Director’s Lounge #3
Sure, there is the occasional tendency to jump out the window, but once you get past that, you enter his world. He takes you places you’ve never been, never knew existed, and you know youll never be quite the same after.
William Goldman, Which Lie Did I Tell?, p192
His work is openly virtuosic. Its not the art of the je ne sais quoi. It doesn’t operate beyond the viewers grasp. Its tricks are there to be noticed. It revels in its own invention.
Tom Lubbock, The Independent (London), May 2001
Neither of these comment was actually written about Dario Argento himself Goldman is praising Ingmar Bergman, and Lubbock the 19th century Japanese painter Hokusai but both, roughly speaking, apply. Perhaps this is one of the defining marks of artistic genius: what you say about one can, in general terms, be said of them all.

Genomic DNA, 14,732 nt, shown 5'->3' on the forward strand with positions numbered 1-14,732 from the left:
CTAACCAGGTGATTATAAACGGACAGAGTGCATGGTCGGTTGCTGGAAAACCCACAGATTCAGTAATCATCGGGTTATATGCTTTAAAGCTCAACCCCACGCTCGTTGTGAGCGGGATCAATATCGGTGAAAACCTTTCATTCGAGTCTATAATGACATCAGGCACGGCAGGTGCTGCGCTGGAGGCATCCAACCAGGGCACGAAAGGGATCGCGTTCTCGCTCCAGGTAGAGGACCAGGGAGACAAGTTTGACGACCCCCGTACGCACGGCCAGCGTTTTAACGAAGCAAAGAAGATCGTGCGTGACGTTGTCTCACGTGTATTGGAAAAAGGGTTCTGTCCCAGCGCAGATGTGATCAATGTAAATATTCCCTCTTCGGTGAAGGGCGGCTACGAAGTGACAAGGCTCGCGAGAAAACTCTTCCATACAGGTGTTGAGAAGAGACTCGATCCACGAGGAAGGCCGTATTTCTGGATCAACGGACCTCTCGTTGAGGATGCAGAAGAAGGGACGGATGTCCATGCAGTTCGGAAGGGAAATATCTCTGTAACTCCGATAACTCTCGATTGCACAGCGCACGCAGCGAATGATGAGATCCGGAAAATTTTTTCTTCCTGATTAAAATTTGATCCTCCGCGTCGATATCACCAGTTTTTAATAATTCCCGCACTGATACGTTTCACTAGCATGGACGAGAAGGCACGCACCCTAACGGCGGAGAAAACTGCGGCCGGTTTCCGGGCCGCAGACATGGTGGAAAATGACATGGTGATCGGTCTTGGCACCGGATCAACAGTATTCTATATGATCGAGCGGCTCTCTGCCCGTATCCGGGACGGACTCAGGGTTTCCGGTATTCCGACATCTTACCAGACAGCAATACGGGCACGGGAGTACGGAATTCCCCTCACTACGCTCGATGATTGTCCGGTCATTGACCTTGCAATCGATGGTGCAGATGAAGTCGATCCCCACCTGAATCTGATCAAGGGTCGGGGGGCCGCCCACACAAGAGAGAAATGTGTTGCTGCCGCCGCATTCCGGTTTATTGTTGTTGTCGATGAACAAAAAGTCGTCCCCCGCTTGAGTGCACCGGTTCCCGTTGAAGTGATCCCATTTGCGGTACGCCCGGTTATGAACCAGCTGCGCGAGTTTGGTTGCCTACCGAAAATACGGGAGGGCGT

Many film fans, familiar with some of Argentos works, may be baffled by mentioning him even in the same paragraph as Bergman and Hokusai. And, of course, the vast majority of even the most hardcore moviegoers will be asking Dario who? When I reviewed Ridley Scotts Hannibal, I speculated about how the film might have turned out in more suitable hands, and mentioned Argento as an ideal, though, in the current commercial climate, wildly unlikely choice. When the review was posted, I was contacted by a regular reader, criticising me for showing off by dropping such an obscure name. I promptly amended the review, describing Argento as cult Italian horror maestro or suchlike, but this comment from a friend sufficiently cine-literate to count Ron Perlman and Tracey Walter among his favourite actors, brought home just how low Argentos profile has fallen. Perhaps this isn’t too surprising, given that he hasnt had a film released in British cinemas since Phenomena back in 1985. David Thomson couldnt find room for him in his Biographical Dictionary of Cinema, selecting instead Madeleine Stowe, Alfre Woodard and Harry Baur (I pluck these names at random, implying no disrespect.)